Obituary: Claude Manceron

AT SCHOOL, I could never believe what I read in my very tedious, pictureless history textbooks, until my interest was awakened in fourth form French by one of our "set books", Jules Michelet's 19th- century life of Louis IX (Saint Louis) whose adventurous and admirable life (1215-70) culminated in canonisation by Pope Boniface VIII. I believed every word of it. Part of my fascination sprang from the initial difficulties I experienced in reading the text, then from my gradual realisation that I was not just understanding it, but also enjoying the graceful literary style as well as the story. I wonder if fourth formers read such works today. I doubt it.

Claude Manceron, like President Mitterrand, the man in whose service many years of his life were spent, was also a fervent admirer of Michelet. His childhood was an enchanted one, in Brittany, where his father was a naval officer married to the romantic figure of Marie Mavrogordato, a penniless Greek princess.

Then, at the age of 11, Claude was struck down by poliomyelitis and had to spend the rest of his life in a wheelchair, thus depriving him of all formal education. But that proved a secret blessing. He developed a passion for reading, and his parents kept him well supplied with all kinds of books - poetry, biography, navigation manuals, works of science, novels of all kinds and above all history, in which his great favourite was Michelet.

Claude Manceron was an enthusiastic filmgoer too, and it was Abel Gance's great Napoleon (the 1934 sound version of the 1927 classic) that made him decide to become an historian.

Despite his handicap, Manceron was a man of formidable courage and great intellectual energy, with a passionate love of life and enthusiasm for everything he undertook. When he was only 17 he became an instructor to the handicapped at the Saint-Clement centre, where he worked all through the Occupation.

Though he was academically unqualified, he became a great teacher of the handicapped, bringing them all his knowledge of history, natural sciences, philosophy and literature. His teaching was that of a devoted fellow-sufferer, filled with emotion, imagination and humour, the qualities he was to transform into the literary rapture of his writings.

In 1956, he published his first book, a historical novel, A peine un printemps, about an event that was to occupy his writing life, the Hundred Days - Napoleon's all-too-brief return from Elba that was to end with Waterloo. It became an immense success with critics and readers, and Manceron decided to devote the rest of his life to writing. But though his novel had been a success, he felt that the form was not really suited to all he wanted to express about history. So he followed it with Tambour de Borodino (1959), Le dernier choix de Napoleon (1960), Napoleon reprend Paris (1965) and Austerlitz (1962), all lively, exhilaratingly vivid true historical happenings and characters.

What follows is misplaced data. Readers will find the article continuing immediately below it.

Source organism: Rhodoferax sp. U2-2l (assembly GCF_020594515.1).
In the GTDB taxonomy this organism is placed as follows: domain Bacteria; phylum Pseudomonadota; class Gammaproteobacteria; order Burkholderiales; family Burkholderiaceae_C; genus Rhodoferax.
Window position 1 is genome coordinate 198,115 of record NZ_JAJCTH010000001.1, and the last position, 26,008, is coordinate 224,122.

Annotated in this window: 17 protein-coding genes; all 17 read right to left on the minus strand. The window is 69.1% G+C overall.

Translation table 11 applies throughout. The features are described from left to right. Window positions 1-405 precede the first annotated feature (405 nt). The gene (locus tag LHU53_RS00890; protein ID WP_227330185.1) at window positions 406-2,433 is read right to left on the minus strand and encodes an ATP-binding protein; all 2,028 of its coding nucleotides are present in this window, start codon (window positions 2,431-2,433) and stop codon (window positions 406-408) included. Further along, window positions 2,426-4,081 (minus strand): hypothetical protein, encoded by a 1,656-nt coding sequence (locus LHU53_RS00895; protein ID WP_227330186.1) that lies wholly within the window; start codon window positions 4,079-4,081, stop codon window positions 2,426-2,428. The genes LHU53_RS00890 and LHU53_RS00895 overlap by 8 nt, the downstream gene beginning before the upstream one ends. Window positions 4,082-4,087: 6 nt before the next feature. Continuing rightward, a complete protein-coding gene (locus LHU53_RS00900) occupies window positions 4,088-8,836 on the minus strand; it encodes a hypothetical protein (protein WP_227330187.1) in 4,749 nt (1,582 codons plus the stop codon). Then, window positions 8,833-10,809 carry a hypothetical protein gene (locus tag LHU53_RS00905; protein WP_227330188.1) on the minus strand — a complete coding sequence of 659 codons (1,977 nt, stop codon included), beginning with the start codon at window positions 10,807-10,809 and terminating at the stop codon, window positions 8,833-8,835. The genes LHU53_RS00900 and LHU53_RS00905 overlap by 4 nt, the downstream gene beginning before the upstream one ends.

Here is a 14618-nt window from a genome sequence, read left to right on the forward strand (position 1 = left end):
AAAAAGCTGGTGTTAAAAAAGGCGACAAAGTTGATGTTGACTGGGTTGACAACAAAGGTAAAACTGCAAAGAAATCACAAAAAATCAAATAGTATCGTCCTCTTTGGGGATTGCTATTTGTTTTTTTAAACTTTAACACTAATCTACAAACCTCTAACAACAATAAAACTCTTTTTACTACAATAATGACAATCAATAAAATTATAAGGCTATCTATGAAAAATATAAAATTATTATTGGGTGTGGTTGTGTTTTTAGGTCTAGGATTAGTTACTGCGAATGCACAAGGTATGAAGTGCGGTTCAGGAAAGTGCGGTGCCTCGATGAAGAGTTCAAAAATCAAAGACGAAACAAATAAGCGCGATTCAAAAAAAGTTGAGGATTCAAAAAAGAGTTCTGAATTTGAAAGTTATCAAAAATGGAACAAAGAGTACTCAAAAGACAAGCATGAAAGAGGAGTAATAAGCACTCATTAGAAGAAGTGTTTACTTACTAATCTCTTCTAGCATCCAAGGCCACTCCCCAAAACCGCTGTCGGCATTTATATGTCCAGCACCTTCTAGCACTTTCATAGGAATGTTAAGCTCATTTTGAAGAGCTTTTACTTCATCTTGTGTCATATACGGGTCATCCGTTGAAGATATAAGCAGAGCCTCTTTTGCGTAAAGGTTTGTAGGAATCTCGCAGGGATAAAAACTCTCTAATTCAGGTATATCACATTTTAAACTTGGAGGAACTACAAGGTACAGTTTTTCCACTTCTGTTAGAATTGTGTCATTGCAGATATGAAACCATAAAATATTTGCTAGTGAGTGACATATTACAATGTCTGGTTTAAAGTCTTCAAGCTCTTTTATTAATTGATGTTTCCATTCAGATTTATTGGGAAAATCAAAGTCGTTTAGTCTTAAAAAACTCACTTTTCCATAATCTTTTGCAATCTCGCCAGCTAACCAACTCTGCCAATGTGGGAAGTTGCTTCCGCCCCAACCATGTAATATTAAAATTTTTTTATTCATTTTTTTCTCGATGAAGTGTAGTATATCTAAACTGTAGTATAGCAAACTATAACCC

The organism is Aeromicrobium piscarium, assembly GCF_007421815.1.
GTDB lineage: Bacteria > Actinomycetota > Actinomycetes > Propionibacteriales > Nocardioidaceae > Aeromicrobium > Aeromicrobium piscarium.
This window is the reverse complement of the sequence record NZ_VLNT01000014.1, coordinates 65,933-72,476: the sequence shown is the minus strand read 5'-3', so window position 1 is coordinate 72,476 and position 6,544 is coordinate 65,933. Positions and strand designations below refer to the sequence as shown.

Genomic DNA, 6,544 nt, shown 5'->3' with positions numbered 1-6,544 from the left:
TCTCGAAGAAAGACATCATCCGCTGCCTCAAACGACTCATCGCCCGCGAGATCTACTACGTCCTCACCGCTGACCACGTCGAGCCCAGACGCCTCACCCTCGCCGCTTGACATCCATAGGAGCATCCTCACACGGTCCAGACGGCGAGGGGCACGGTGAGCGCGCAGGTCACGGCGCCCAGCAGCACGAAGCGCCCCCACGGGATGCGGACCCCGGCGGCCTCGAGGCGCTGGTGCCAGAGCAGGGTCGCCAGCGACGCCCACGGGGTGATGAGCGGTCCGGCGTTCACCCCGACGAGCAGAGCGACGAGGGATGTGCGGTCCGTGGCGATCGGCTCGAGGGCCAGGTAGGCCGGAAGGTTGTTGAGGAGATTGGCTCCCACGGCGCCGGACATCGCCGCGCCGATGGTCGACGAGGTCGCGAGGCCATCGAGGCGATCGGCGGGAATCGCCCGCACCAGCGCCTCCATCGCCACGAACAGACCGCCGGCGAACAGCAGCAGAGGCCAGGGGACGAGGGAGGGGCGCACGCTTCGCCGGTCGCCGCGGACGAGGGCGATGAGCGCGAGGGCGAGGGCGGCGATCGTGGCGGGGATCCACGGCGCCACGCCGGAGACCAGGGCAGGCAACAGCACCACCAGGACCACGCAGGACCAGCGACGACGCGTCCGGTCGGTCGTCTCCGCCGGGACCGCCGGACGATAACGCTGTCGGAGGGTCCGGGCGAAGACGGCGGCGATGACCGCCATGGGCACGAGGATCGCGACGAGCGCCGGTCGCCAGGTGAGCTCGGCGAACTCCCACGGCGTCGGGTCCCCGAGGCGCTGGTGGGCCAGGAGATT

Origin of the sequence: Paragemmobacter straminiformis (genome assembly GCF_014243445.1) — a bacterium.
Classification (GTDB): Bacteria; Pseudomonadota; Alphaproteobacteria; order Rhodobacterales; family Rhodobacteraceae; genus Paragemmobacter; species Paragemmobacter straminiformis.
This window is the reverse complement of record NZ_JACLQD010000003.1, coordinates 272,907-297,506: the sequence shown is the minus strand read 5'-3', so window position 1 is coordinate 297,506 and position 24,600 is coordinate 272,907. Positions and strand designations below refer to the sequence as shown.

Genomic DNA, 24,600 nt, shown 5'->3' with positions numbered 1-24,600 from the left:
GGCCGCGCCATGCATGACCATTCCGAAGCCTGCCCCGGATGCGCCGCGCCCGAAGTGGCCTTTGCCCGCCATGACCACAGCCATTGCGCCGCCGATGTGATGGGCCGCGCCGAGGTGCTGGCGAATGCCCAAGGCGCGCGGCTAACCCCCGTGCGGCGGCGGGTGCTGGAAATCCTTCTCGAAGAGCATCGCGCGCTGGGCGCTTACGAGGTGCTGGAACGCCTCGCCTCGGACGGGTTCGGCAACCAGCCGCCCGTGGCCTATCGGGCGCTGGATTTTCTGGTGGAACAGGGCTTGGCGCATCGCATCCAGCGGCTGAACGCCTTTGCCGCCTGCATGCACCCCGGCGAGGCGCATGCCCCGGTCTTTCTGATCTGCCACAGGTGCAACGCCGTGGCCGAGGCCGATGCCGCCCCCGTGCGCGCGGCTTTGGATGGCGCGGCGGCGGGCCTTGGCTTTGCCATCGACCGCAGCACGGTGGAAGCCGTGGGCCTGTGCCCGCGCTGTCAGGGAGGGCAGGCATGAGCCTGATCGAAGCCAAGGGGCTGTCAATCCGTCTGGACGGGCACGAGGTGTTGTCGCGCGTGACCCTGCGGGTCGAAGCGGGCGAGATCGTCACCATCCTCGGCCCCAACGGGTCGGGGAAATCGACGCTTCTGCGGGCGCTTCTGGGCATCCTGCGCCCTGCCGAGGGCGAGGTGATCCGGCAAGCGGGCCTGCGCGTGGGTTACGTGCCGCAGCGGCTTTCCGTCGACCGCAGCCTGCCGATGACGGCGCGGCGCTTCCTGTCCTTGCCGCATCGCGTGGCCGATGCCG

Manceron also wrote historical biographies including one devoted to his friend and adviser, Cent mille voix par jour pour Mitterrand ("One Hundred Thousand Voices a Day for Mitterrand"), when the future president was the candidate of the Left for the Presidency - he was finally elected in 1981. He also wrote books on Beaumarchais and Mirabeau (1968 and 1969).

But Claude Manceron's greatest work was one he devised when he became editorial adviser to the publisher Robert Laffont in 1960. It was to be a multi-volume work, an enormous history of the Revolution as seen through the eyes and the words of an extensive dramatis personae of real people, all speaking in character and to the immediate historical point. In 1963 he planned a series of six volumes with the overall title of Les Hommes de la liberte, of which the first tome, Les Vingt ans du roi, appeared in 1973, followed almost annually by subsequent volumes until the fifth, Le Sang de la Bastille, in 1987.

An offshoot of this task was another massive work, a Dictionnaire biographique de la Revolution francaise (1989) which brings to startling life not only the main protagonists but also the less well-known, covering 500 names from d'Abancourt, who directed the 10 August resistance in the Tuileries, to Ysabeau, representative from Indre- et-Loire at the Convention nationale.

All this later work was made possible in the peace of the countryside with the collaboration of his wife Anne, a tireless researcher. But, like his idol Michelet's final monumental Histoire, Manceron's great sequence remained unfinished with the fifth volume, when he had to abandon the sheer physical labour of writing. Until 1995, he remained in his post at the Elysee, one of Mitterrand's most treasured friends and advisers. Claude Manceron remains a shining example of triumph over adversity, and of scholarship without pedantry. And totally believable.

Claude Manceron, historian: born Paris 5 February 1923; twice married, secondly to Ann Colson; died Rambouillet, France 23 March 1999.

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